Volume 17, Number 11—November 2011
Mycobacterium doricum Osteomyelitis and Soft Tissue Infection
To the Editor: Infections with nontuberculous mycobacteria (NTM) are being increasingly identified. Several factors may contribute to this finding, including increased awareness of these organisms as pathogens, improved ability of laboratories to isolate and identify these organisms, and increasing prevalence (1). We describe a case of osteomyelitis and soft tissue infection with Mycobacterium doricum after trauma in a previously healthy adult.
A 21-year-old man sustained an open right femur fracture with gross contamination of the wound with dirt and gravel. The wound was irrigated and debrided, the fracture was fixed by intramedullary nailing, and the wound was closed.
Sixteen weeks later, pain, swelling, and erythema developed in the right thigh of the patient. Radiographs showed incomplete union of the fracture and possible loosening of the nailing hardware. Repeat irrigation and debridement of the right thigh was performed. Thirty milliliters of purulent material was drained. Bone was not visible, and the hardware was not removed or replaced. Gram staining of the purulent material showed 1 polymorphonuclear cell per oil-immersion microscopic field and no bacteria. Routine bacterial cultures were negative. Results of acid-fast staining were also negative. Three operative specimens were tested for acid-fast organisms. The patient was discharged and prescribed a 6-week course of vancomycin, 750 mg intravenously every 8 hours, and ciprofloxacin, 500 mg orally 2×/d.
Four weeks later, all 3 operative cultures grew an acid-fast bacillus, which was identified by DNA sequencing and high-performance liquid chromatography as M. doricum (Centers for Disease Control and Prevention, Atlanta, GA, USA). While in vitro susceptibility testing results were pending (2), recurrent swelling, erythema, and warmth developed in the patient at the previous injury site. A computed tomography scan showed multiple small abscesses adjacent to the nonunited fracture, an irregular periosteal reaction around the fracture site, and lucency surrounding the medullary rod, suggestive of osteomyelitis (Figure A1).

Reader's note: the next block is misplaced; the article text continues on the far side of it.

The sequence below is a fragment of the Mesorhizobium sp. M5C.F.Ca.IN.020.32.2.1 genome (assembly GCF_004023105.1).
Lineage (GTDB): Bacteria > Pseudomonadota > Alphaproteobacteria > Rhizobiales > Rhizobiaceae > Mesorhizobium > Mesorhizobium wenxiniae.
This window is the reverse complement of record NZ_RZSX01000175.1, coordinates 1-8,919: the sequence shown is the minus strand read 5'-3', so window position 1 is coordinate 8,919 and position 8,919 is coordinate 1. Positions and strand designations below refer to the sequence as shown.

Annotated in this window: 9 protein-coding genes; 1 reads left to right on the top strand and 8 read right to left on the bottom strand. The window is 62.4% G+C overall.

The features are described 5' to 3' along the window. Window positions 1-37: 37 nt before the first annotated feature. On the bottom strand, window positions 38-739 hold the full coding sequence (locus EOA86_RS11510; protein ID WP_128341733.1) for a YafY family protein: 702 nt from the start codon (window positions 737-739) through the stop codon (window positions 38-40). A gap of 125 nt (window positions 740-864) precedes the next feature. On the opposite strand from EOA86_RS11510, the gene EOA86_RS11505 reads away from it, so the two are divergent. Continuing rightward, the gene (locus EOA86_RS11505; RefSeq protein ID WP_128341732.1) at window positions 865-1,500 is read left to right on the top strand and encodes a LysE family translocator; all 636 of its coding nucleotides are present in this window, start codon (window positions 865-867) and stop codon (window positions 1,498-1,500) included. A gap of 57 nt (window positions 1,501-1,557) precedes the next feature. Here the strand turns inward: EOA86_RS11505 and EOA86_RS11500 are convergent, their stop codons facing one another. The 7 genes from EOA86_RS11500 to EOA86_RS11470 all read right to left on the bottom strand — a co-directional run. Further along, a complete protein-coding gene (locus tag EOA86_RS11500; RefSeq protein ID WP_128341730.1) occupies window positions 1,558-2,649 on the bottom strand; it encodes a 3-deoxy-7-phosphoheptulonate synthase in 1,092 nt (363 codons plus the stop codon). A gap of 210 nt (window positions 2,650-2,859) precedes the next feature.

The patient was treated with irrigation and debridement of the abscesses and exchange of hardware. Two specimens were tested for acid-fast culture, 1 of which grew M. doricum after 3 weeks of incubation. The patient was discharged and empirically treated with amikacin, 1,250 mg/d intravenously for 3 weeks, and levofloxacin, 750 mg/d orally for 3 months, as therapy for infection with M. doricum, pending susceptibility testing results.
In vitro susceptibility results showed susceptibility to all drugs tested: MIC <1 μg/mL for amikacin, 0.25 μg/mL for ciprofloxacin, 4 μg/mL for clarithromycin, 2 μg/mL for ethambutol, <0.12 μg/mL for rifampin, <0.25 μg/mL for rifabutin, <0.5 μg/mL for streptomycin, and <0.12/2.4 μg/mL for trimethoprim/sulfamethoxazole (Associated Regional and University Pathologists, Salt Lake City, UT, USA). The antimicrobial drug regimen was changed to trimethoprim/sulfamethoxazole (800 mg of trimethoprim and 400 mg of sulfamethoxazole) orally 2×/d, and doxycycline, 100 mg orally 2×/d. After 10 months of therapy, the patient stopped taking these antimicrobial drugs. Six weeks after discontinuation of therapy, he had no signs or symptoms of recurrent infection.